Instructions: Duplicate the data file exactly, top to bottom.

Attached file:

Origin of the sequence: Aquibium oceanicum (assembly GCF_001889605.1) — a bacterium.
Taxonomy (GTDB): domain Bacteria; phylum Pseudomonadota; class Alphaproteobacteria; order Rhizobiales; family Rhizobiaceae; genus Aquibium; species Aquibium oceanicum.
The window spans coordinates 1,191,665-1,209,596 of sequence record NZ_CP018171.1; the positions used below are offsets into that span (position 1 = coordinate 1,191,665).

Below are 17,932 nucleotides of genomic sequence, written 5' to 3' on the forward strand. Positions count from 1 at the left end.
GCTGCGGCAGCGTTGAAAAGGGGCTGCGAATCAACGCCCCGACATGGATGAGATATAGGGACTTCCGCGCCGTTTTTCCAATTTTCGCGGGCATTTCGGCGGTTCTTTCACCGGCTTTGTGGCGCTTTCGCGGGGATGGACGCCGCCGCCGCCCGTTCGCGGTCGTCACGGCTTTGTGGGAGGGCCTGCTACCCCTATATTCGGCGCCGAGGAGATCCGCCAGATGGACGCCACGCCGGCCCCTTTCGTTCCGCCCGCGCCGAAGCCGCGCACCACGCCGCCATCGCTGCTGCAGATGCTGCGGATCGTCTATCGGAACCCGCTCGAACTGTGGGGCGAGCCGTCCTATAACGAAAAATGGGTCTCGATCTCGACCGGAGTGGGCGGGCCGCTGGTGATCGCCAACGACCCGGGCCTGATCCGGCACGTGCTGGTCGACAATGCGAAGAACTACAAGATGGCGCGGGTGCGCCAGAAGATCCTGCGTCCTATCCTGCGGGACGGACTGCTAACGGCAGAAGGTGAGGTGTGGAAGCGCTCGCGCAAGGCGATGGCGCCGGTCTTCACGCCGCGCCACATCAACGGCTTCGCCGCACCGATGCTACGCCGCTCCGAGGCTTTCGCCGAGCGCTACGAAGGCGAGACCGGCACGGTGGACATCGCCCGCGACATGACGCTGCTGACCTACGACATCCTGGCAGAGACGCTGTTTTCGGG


Origin of the sequence: Aquibium oceanicum (assembly GCF_001889605.1) — a bacterium.
Taxonomy (GTDB): domain Bacteria; phylum Pseudomonadota; class Alphaproteobacteria; order Rhizobiales; family Rhizobiaceae; genus Aquibium; species Aquibium oceanicum.
The window spans coordinates 1,191,665-1,209,596 of sequence record NZ_CP018171.1; the positions used below are offsets into that span (position 1 = coordinate 1,191,665).

Below are 17,932 nucleotides of genomic sequence, written 5' to 3' on the forward strand. Positions count from 1 at the left end.
GCTGCGGCAGCGTTGAAAAGGGGCTGCGAATCAACGCCCCGACATGGATGAGATATAGGGACTTCCGCGCCGTTTTTCCAATTTTCGCGGGCATTTCGGCGGTTCTTTCACCGGCTTTGTGGCGCTTTCGCGGGGATGGACGCCGCCGCCGCCCGTTCGCGGTCGTCACGGCTTTGTGGGAGGGCCTGCTACCCCTATATTCGGCGCCGAGGAGATCCGCCAGATGGACGCCACGCCGGCCCCTTTCGTTCCGCCCGCGCCGAAGCCGCGCACCACGCCGCCATCGCTGCTGCAGATGCTGCGGATCGTCTATCGGAACCCGCTCGAACTGTGGGGCGAGCCGTCCTATAACGAAAAATGGGTCTCGATCTCGACCGGAGTGGGCGGGCCGCTGGTGATCGCCAACGACCCGGGCCTGATCCGGCACGTGCTGGTCGACAATGCGAAGAACTACAAGATGGCGCGGGTGCGCCAGAAGATCCTGCGTCCTATCCTGCGGGACGGACTGCTAACGGCAGAAGGTGAGGTGTGGAAGCGCTCGCGCAAGGCGATGGCGCCGGTCTTCACGCCGCGCCACATCAACGGCTTCGCCGCACCGATGCTACGCCGCTCCGAGGCTTTCGCCGAGCGCTACGAAGGCGAGACCGGCACGGTGGACATCGCCCGCGACATGACGCTGCTGACCTACGACATCCTGGCAGAGACGCTGTTTTCGGG